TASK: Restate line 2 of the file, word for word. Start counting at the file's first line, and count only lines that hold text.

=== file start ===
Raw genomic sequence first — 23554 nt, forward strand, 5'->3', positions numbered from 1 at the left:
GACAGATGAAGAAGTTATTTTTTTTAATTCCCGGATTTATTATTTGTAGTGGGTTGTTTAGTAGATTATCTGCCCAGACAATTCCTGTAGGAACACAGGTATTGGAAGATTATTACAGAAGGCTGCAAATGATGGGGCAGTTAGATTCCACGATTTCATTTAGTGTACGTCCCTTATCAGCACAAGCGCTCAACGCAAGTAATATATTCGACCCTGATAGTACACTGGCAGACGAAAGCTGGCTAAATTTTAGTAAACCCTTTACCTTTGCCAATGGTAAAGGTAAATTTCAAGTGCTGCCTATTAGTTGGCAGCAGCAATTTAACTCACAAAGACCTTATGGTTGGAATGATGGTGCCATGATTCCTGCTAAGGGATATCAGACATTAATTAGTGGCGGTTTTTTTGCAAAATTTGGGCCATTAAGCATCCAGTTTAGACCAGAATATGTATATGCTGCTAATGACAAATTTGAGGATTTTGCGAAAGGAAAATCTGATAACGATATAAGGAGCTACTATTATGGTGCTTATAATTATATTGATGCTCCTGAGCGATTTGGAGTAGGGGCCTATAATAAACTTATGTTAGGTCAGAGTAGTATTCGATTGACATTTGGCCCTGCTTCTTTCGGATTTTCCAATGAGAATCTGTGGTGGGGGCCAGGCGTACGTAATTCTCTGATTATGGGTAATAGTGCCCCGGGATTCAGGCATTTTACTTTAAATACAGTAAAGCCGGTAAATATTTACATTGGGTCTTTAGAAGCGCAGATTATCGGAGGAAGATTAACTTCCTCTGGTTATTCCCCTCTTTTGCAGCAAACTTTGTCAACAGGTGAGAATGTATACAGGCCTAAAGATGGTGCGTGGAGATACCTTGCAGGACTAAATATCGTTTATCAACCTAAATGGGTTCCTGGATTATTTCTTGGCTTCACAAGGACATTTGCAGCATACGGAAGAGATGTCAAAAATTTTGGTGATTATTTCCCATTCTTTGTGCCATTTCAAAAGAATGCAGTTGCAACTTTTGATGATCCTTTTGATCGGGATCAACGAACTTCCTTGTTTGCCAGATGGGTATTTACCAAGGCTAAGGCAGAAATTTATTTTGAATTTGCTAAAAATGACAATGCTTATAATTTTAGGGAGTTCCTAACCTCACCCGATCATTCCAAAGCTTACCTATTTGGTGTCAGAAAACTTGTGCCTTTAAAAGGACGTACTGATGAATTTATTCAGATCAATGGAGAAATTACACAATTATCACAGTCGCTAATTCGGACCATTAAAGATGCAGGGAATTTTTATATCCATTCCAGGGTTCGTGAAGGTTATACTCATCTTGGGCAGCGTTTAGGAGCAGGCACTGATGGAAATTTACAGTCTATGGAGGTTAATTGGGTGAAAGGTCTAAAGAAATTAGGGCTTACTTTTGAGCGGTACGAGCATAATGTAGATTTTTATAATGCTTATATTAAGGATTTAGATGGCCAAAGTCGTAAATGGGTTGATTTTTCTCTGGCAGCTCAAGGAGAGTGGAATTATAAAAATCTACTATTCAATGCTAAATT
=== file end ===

GACAGATGAAGAAGTTATTTTTTTTAATTCCCGGATTTATTATTTGTAGTGGGTTGTTTAGTAGATTATCTGCCCAGACAATTCCTGTAGGAACACAGGTATTGGAAGATTATTACAGAAGGCTGCAAATGATGGGGCAGTTAGATTCCACGATTTCATTTAGTGTACGTCCCTTATCAGCACAAGCGCTCAACGCAAGTAATATATTCGACCCTGATAGTACACTGGCAGACGAAAGCTGGCTAAATTTTAGTAAACCCTTTACCTTTGCCAATGGTAAAGGTAAATTTCAAGTGCTGCCTATTAGTTGGCAGCAGCAATTTAACTCACAAAGACCTTATGGTTGGAATGATGGTGCCATGATTCCTGCTAAGGGATATCAGACATTAATTAGTGGCGGTTTTTTTGCAAAATTTGGGCCATTAAGCATCCAGTTTAGACCAGAATATGTATATGCTGCTAATGACAAATTTGAGGATTTTGCGAAAGGAAAATCTGATAACGATATAAGGAGCTACTATTATGGTGCTTATAATTATATTGATGCTCCTGAGCGATTTGGAGTAGGGGCCTATAATAAACTTATGTTAGGTCAGAGTAGTATTCGATTGACATTTGGCCCTGCTTCTTTCGGATTTTCCAATGAGAATCTGTGGTGGGGGCCAGGCGTACGTAATTCTCTGATTATGGGTAATAGTGCCCCGGGATTCAGGCATTTTACTTTAAATACAGTAAAGCCGGTAAATATTTACATTGGGTCTTTAGAAGCGCAGATTATCGGAGGAAGATTAACTTCCTCTGGTTATTCCCCTCTTTTGCAGCAAACTTTGTCAACAGGTGAGAATGTATACAGGCCTAAAGATGGTGCGTGGAGATACCTTGCAGGACTAAATATCGTTTATCAACCTAAATGGGTTCCTGGATTATTTCTTGGCTTCACAAGGACATTTGCAGCATACGGAAGAGATGTCAAAAATTTTGGTGATTATTTCCCATTCTTTGTGCCATTTCAAAAGAATGCAGTTGCAACTTTTGATGATCCTTTTGATCGGGATCAACGAACTTCCTTGTTTGCCAGATGGGTATTTACCAAGGCTAAGGCAGAAATTTATTTTGAATTTGCTAAAAATGACAATGCTTATAATTTTAGGGAGTTCCTAACCTCACCCGATCATTCCAAAGCTTACCTATTTGGTGTCAGAAAACTTGTGCCTTTAAAAGGACGTACTGATGAATTTATTCAGATCAATGGAGAAATTACACAATTATCACAGTCGCTAATTCGGACCATTAAAGATGCAGGGAATTTTTATATCCATTCCAGGGTTCGTGAAGGTTATACTCATCTTGGGCAGCGTTTAGGAGCAGGCACTGATGGAAATTTACAGTCTATGGAGGTTAATTGGGTGAAAGGTCTAAAGAAATTAGGGCTTACTTTTGAGCGGTACGAGCATAATGTAGATTTTTATAATGCTTATATTAAGGATTTAGATGGCCAAAGTCGTAAATGGGTTGATTTTTCTCTGGCAGCTCAAGGAGAGTGGAATTATAAAAATCTACTATTCAATGCTAAATT